Nadar began with classical works but soon travelled to collect art from the Indian diaspora, and commission custom works by emerging artists for her residences. After the collection began to exceed her storage capacity, she began to consider the option of building a museum. "I never imagined it was going to be so tough. Delhi doesn't have a museum-building culture, and it's one thing to build the space and have a great exhibition but you want people to come and see it. Generating foot-traffic is a great task."
Another leading collector, Rakhi Sarkar of CIMA galleries in Kolkata, whose personal collection focuses on the region of Bengal, is also the director of the yet-to-be-completed, Herzog de Meuron designed Kolkata Museum of Art, (KMoma), for which funding has been languishing. Until there is more interest, government funding of public art projects remains low priority.
The Kiran Nadar museum was designed inside a mall complex, which in Indian cities operates as a safe communal space, an alternative to the streets. "We'd like to get land to build a permanent space for a museum, we are giving something to Delhi so we expect the government to be much more supportive," says Nadar. "But that doesn't happen. They are short sighted. Bombay has no space, and is even harder. Delhi has more land but needs a more supportive attitude."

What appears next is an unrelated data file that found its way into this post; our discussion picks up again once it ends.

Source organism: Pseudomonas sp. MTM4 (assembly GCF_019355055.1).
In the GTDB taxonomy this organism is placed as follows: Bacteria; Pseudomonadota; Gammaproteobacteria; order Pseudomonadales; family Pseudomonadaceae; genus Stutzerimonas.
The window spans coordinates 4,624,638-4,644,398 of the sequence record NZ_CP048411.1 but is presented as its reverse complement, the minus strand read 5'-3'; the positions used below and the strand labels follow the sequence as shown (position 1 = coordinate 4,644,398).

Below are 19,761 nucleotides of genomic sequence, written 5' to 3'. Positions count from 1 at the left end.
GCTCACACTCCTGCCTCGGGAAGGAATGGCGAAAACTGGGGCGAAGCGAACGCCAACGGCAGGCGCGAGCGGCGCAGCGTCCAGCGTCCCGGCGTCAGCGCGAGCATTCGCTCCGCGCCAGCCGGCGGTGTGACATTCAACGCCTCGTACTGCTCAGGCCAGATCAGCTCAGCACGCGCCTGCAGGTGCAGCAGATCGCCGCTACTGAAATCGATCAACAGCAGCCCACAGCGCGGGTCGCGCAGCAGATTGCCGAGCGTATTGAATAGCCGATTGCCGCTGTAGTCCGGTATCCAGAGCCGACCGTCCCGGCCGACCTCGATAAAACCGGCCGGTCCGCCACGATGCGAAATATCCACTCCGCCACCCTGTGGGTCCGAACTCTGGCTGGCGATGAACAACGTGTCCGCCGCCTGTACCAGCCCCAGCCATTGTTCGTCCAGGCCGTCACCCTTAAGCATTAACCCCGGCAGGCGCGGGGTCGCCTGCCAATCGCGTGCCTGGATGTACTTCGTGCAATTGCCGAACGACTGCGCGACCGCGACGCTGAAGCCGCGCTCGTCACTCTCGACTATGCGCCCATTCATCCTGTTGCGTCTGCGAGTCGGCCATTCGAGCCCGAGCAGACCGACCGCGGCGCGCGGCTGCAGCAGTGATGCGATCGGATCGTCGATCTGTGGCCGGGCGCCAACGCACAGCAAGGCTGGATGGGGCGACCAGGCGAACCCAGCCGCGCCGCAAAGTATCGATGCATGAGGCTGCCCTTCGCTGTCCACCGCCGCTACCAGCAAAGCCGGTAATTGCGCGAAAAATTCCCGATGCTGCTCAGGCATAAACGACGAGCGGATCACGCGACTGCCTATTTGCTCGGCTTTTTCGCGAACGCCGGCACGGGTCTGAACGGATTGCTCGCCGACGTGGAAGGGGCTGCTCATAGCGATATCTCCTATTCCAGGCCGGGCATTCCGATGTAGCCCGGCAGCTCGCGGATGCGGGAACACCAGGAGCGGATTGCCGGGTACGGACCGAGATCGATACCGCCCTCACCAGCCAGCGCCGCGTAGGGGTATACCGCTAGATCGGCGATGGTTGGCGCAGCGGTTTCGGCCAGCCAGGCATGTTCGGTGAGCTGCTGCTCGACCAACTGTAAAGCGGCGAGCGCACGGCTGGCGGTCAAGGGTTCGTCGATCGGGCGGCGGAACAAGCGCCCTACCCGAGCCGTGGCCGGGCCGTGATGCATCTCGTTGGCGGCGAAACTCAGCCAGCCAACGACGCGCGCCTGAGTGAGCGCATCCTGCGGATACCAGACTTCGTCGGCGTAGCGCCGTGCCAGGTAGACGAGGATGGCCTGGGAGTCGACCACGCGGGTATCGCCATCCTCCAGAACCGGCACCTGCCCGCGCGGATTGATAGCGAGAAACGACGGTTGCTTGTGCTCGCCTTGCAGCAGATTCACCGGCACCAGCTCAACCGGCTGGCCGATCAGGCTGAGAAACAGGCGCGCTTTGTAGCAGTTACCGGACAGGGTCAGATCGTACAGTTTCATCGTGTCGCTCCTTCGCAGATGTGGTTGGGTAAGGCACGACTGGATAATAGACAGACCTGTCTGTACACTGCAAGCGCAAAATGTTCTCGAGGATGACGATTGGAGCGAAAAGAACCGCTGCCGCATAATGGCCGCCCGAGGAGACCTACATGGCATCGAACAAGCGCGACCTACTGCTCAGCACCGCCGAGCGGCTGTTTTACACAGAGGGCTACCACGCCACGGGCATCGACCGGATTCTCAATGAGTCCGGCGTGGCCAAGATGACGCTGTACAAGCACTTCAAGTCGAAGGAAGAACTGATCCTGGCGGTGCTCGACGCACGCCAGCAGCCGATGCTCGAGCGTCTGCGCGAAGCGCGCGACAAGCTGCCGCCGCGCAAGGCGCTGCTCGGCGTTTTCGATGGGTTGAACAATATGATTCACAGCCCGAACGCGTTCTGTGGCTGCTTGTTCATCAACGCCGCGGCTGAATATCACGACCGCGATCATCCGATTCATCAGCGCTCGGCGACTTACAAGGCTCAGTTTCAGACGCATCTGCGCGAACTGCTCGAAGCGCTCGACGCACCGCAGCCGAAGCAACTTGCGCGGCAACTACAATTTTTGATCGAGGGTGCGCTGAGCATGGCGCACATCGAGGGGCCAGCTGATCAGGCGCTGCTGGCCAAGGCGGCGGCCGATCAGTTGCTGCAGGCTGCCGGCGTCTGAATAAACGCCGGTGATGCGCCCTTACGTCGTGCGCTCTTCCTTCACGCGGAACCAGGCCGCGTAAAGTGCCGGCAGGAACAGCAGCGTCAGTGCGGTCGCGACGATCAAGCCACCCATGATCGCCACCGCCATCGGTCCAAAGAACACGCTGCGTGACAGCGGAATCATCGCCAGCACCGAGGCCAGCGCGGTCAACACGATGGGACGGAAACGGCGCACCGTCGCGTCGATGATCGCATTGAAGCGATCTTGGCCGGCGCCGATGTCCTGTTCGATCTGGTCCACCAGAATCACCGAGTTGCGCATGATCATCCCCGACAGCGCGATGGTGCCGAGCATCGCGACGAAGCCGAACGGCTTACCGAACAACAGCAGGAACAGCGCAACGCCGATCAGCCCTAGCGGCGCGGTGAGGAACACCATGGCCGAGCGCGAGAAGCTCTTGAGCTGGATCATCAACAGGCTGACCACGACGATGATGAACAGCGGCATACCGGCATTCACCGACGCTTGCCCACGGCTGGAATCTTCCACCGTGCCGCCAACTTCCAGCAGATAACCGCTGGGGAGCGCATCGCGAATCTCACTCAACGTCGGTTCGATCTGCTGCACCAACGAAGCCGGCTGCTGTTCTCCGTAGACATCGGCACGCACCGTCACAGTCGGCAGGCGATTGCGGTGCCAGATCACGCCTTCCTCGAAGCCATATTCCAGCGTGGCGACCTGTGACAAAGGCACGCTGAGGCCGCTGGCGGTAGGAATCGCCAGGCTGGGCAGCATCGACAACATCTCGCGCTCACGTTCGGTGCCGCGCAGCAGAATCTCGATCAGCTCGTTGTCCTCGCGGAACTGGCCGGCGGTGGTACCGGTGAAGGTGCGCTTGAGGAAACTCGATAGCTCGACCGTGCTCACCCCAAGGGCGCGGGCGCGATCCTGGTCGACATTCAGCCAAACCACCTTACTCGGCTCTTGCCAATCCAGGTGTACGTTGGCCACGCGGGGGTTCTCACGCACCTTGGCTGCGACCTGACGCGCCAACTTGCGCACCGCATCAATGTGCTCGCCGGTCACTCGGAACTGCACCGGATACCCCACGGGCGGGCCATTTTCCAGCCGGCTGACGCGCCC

Amrita Sher-Gil (1913 - 1941) in front of one of her paintings
On view at Nadar's museum was a special exhibition of Amrita Sher-Gil's self-portraits, arguably India's best-known woman artist of the 20th century. Born in Budapest in 1913 to a Sikh aristocrat and Hungarian lady, she was raised in the Indian hill town of Simla but later sent to study at the Ecole des Beaux Arts in Paris where under tutelage of post-impressionist masters and the salon circuit, her painterly skills flourished. Yet it was on her return to India that her training in Western art, inspired by the local palettes and flavours of the country, took on an original turn. She portrayed the shadowy, emaciated women of villages with a flair that was stylistically western yet Indian in spirit, painting the sensualities of women with different cultural identities. For her provocative explorations, she died amidst scandal and notoriety in Lahore in 1942, at the young age of 28.